Los Angeles City Attorney Mike Feuer hosted the inaugural citation clinic for homeless youth Wednesday at Covenant House of California, a nonprofit in Hollywood dedicated to getting young people off the streets.
The clinic is part of a City Attorney’s Office program in which representatives visit local communities to work with homeless individuals to expunge citations and warrants from their records. In exchange for having citations removed, individuals must perform community service and accept resources such as housing and mental health treatment. The first of the clinics targeting homeless youth also included a resource fair with local service providers.
“The growing number of homeless youth in Hollywood, and across our city, is a continuing crisis we must all address,” Feuer said. “This citation clinic, focused on homeless youth, is designed to empower them to break the cycle of homelessness and get them on a path to a brighter future.”
The City Attorney’s Office, in partnership with Los Angeles County, has been holding citation clinics for homeless individuals for the past year, including one in January in Hollywood. Feuer added that future clinics for homeless youth are planned in Venice, Sylmar and Long Beach. Approximately 100 people are served at each clinic, Feuer said. In addition to traffic citations, the clinics offer help with citations for misdemeanor crimes such as loitering, drinking in public and sleeping on sidewalks.
Daley Barnwell, a Baltimore native who moved to Los Angeles in 2013 and ended up homeless, said the citation clinic is an important resource for young people seeking to get their lives back on track.
Barnwell said he made arrangements for a job and a place to stay before coming to California, but the plans fell through and he found himself homeless for approximately one month.
“[The homeless youth citation clinic] is extremely important because it removes one of the major barriers for youth. Citations can be removed, and it lets them focus on bettering themselves,” Barnwell added. “I know a lot of people who could benefit from this.”
Barnwell stayed with friends and found Covenant House of California online. The organization helped him get back on his feet. He now has a place to stay and works for the Hollywood Homeless Youth Partnership, an organization based at Children’s Hospital Los Angeles that links homeless individuals to services.
Ami Rowland, associate executive director of Covenant House of California, said the nonprofit worked with other service providers to inform people about the citation clinic. Although it targeted homeless youth, homeless individuals of any age were welcomed.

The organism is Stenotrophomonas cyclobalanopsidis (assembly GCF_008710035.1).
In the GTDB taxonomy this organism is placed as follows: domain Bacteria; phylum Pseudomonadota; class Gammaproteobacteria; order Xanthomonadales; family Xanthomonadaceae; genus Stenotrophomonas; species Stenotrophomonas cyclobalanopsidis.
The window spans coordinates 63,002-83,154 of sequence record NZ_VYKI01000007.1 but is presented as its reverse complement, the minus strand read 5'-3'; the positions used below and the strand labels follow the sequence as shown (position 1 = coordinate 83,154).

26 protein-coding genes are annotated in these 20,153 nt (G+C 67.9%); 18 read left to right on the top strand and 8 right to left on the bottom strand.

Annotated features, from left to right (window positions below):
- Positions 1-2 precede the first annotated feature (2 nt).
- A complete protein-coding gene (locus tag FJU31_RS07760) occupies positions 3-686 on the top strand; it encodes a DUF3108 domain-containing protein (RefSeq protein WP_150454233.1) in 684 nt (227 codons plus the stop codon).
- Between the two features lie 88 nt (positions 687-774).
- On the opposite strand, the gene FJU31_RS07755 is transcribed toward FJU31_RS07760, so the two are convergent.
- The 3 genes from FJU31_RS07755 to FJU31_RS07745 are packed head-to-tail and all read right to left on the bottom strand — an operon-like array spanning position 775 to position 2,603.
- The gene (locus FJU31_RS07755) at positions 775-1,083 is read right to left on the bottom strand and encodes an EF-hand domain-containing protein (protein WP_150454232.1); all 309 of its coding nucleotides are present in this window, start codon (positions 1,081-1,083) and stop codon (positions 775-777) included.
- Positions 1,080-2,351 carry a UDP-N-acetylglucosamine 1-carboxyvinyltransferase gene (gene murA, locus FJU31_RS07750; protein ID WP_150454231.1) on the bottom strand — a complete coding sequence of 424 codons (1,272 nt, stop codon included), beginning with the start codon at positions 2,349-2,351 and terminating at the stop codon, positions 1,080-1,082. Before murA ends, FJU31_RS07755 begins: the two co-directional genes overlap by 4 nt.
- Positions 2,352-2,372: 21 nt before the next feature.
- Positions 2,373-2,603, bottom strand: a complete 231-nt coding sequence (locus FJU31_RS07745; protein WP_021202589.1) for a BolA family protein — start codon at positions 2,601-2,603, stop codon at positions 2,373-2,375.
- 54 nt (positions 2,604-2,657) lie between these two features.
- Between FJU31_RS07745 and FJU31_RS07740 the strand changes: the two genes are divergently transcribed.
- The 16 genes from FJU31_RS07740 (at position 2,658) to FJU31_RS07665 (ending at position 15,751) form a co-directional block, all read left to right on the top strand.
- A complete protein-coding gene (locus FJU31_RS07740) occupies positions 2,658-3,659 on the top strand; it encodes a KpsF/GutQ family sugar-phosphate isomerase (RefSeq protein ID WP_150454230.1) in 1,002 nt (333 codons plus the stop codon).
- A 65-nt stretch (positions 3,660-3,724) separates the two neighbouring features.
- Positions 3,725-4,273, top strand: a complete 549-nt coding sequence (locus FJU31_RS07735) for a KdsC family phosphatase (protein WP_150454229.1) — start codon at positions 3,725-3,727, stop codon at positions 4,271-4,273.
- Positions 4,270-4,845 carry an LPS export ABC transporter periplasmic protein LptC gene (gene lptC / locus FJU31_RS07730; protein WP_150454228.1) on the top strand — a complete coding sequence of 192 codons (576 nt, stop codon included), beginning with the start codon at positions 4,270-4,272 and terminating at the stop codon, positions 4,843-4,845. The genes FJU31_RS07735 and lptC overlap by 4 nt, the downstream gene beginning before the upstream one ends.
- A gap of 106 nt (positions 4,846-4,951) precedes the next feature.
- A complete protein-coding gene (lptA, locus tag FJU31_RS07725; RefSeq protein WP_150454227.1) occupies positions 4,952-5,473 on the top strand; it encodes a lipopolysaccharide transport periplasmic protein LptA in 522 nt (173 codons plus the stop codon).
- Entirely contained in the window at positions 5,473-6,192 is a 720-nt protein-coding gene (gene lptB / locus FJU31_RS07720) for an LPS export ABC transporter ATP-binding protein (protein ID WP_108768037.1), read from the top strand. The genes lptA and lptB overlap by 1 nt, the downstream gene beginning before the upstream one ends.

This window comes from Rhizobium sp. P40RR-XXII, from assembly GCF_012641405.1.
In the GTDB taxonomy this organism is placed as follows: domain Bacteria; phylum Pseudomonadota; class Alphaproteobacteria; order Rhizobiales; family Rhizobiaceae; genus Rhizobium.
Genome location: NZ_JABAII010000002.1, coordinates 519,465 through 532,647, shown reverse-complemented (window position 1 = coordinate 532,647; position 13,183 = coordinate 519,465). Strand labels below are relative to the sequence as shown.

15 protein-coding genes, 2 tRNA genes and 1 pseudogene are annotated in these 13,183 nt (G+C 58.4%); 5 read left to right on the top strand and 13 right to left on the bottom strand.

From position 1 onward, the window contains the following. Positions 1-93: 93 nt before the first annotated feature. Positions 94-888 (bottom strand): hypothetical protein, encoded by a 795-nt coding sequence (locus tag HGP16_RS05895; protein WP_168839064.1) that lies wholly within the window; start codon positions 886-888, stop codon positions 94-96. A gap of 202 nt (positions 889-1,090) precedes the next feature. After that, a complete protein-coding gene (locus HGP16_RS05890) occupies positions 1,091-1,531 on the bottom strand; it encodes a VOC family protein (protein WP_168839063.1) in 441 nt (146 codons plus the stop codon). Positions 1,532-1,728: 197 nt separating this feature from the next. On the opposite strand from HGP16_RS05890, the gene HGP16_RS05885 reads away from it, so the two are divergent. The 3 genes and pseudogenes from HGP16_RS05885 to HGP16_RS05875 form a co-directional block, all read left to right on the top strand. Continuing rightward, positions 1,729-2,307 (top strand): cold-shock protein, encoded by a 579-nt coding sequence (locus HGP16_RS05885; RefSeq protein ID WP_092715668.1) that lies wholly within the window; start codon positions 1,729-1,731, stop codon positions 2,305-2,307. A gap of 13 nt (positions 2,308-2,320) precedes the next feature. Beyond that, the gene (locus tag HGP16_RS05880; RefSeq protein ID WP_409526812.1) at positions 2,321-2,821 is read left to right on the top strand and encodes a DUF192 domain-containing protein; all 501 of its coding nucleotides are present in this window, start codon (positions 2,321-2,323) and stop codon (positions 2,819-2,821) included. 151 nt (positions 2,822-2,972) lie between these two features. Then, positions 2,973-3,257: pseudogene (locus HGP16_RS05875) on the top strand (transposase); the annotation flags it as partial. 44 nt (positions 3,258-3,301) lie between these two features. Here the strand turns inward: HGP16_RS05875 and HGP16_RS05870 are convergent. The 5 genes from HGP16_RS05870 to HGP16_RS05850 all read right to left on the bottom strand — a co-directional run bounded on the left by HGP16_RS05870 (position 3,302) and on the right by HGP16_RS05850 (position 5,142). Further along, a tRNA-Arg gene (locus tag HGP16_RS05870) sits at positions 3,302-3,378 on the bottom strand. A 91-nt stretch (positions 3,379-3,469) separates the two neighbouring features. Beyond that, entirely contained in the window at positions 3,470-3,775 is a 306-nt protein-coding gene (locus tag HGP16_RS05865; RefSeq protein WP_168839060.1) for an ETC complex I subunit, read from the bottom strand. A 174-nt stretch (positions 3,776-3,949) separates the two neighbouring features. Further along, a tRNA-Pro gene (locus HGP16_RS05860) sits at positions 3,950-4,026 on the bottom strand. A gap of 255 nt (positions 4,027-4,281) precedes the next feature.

Rowland added that outreach is an important part of Covenant House of California’s mission. The organization provides emergency shelter, housing, case management and numerous other services.
“It’s the first time we have had it here, and this is a good spot,” Rowland said. “We are right in the middle of Hollywood. Every year, we serve thousands of homeless youth and help them get off the streets of L.A.”
Additional service providers at the clinic included the Los Angeles Conservation Corps, which offered information on job training; Los Angeles Homeless Services Authority and DMH Housing Services, which provided resources on housing; Step Up On Second and My Friend’s Place, which linked people with mental heath services; and the Los Angeles LGBT Center, which provided information for LGBT homeless youth.
Jess Nuñez and Martha Gonzalez, of the Los Angeles LGBT Center’s Youth Center on Highland, said homelessness among LGBT youth is alarming. Many LGBT youth are afraid to appear before a judge because they fear discrimination, Gonzalez added. The citation clinic gave them an opportunity to move forward.
“A lot of people in the LGBT community don’t feel comfortable going to court so they don’t take care of tickets,” she added. “I think [the citation clinic] is important because not a lot of [programs] focus on LGBT youth.”
Los Angeles City Councilman Mitch O’Farrell, 13th District, also praised the clinic and Covenant House of California’s work. He said the city is committed to addressing youth homelessness and working with the City Attorney’s Office on the citation clinics.
“They don’t need some minor infraction hanging over their heads when they are trying to get their lives together. It’s a great way to help homeless youth,” O’Farrell said. “I am pleased to partner with our city attorney, Covenant House and other supportive services in Hollywood to provide this incredible resource to the most vulnerable in our community. Far too often we see young people, particularly LGBT youth, kicked out of their homes. There is nothing more important than doing whatever we can to ensure these Angelenos have the foundation for stability and a successful life.”
O’Farrell added that he is also working on a program to secure jobs for youth from Covenant House of California at the nearby Target store at Sunset Boulevard and Western Avenue now that the city has cleared the way for construction on the store to resume.
For information on future citation clinics or getting involved, call (213)978-1937, email email@example.com, or visit www.lacityattorney.org.
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